Punch Club prepares to unleash the 'Dark Fist' as it passes $2M in sales

It sounded crazy for Punch Club to base its release around a Twitch Plays campaign, but it turned out to be crazy like a fox, because it's passed $2M in sales in less than two months. To celebrate, a new expansion is on its way, as are some new features.


Punch Club was an unconventional game, in terms of its unique marketing approach, but as time goes on, it's starting to look like a major success for publisher tinyBuild and developer Lazy Bear Games. This morning, they announced that Punch Club has surpassed over $2 million in sales across PC, iOS, and Android in less than two months. To celebrate, a free expansion is on its way.

Punch Club: The Dark Fist will introduce a whole new story, where the main character finds a suitcase that points to all of the crime in the city. Using his brawny fighting prowess, he dons a mask to fight crime as a superhero. (Though think less Batman, and more... Phoenix Jones.) In addition to a three-hour story, the Dark Fist update will introduce cross-platform saves and Twitch integration, the latter of which will allow users to place bets during fights. Spoils from those bets can be used for unspecified rewards.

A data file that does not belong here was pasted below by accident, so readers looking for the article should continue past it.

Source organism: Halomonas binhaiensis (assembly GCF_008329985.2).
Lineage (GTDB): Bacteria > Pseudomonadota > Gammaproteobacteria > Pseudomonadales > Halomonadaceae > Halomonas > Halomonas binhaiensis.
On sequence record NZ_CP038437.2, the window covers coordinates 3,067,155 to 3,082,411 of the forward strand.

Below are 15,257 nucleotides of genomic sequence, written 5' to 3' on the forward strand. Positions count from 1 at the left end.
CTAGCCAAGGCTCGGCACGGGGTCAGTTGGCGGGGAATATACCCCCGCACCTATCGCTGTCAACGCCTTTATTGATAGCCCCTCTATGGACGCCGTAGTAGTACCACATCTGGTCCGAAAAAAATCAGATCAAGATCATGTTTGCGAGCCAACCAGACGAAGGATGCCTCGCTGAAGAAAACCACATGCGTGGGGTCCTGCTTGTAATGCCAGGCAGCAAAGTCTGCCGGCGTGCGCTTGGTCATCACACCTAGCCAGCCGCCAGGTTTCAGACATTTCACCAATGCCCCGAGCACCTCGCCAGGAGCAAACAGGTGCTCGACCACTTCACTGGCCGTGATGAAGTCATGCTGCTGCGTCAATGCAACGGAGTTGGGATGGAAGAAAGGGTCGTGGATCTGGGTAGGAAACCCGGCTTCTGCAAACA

Punch Club's story is unique in that this self-described 'boxing tycoon management' game first debuted as part of a Twitch Plays channel. The game's Steam listing would only become active on the condition that the Twitch community could complete the game. For those unfamiliar with Punch Club, this is the game where players must train a boxer to help avenge his father's death. Training this fighter involves managing the various aspects of his daily life, while selecting different fighting styles and diving down different story branches.

Punch Club: The Dark Fist will hit Steam on March 8, while it reaches mobile devices on March 10.

Senior Editor

Ozzie has been playing video games since picking up his first NES controller at age 5. He has been into games ever since, only briefly stepping away during his college years. But he was pulled back in after spending years in QA circles for both THQ and Activision, mostly spending time helping to push forward the Guitar Hero series at its peak. Ozzie has become a big fan of platformers, puzzle games, shooters, and RPGs, just to name a few genres, but he’s also a huge sucker for anything with a good, compelling narrative behind it. Because what are video games if you can't enjoy a good story with a fresh Cherry Coke?

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